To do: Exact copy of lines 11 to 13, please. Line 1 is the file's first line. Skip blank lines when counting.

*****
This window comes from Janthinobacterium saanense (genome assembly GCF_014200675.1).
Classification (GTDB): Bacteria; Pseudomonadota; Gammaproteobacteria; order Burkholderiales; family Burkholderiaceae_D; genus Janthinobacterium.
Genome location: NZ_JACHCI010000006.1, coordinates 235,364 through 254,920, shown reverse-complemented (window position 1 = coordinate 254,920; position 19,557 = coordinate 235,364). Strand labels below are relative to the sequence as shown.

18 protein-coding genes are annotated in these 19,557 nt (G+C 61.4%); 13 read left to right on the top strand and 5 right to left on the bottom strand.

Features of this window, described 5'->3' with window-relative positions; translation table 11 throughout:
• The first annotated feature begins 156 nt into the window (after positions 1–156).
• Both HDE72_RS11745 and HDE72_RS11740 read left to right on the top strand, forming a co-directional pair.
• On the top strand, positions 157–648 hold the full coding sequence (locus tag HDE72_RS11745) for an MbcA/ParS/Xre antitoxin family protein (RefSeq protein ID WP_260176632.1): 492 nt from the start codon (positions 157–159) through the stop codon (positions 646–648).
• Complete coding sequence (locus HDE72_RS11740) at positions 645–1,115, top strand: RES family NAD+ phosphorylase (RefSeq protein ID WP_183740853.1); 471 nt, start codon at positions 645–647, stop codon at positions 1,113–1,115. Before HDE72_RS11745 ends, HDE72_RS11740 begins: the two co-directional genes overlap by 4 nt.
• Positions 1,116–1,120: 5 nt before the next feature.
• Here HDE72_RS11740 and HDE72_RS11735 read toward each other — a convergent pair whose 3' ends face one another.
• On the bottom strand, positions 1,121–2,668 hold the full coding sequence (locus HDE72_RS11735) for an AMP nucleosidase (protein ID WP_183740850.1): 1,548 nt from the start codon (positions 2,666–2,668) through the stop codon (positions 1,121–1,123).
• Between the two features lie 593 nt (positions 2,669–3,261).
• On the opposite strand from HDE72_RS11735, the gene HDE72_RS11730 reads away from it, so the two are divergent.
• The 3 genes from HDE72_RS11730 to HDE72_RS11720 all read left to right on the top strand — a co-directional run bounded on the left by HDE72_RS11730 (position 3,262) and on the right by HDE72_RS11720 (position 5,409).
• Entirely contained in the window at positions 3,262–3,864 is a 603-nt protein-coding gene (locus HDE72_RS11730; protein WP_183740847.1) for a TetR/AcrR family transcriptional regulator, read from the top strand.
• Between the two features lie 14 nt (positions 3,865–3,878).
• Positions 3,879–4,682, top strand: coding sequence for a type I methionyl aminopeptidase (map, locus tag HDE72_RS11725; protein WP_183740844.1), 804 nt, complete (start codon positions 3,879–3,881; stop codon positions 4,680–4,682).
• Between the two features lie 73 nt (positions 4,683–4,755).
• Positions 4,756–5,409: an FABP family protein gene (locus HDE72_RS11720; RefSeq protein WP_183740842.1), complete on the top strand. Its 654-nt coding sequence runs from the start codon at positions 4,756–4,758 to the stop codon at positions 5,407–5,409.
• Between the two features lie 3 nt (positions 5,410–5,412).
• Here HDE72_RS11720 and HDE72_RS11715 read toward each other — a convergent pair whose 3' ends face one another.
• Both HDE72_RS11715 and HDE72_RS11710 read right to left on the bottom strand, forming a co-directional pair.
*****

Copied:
• Here HDE72_RS11740 and HDE72_RS11735 read toward each other — a convergent pair whose 3' ends face one another.
• On the bottom strand, positions 1,121–2,668 hold the full coding sequence (locus HDE72_RS11735) for an AMP nucleosidase (protein ID WP_183740850.1): 1,548 nt from the start codon (positions 2,666–2,668) through the stop codon (positions 1,121–1,123).
• Between the two features lie 593 nt (positions 2,669–3,261).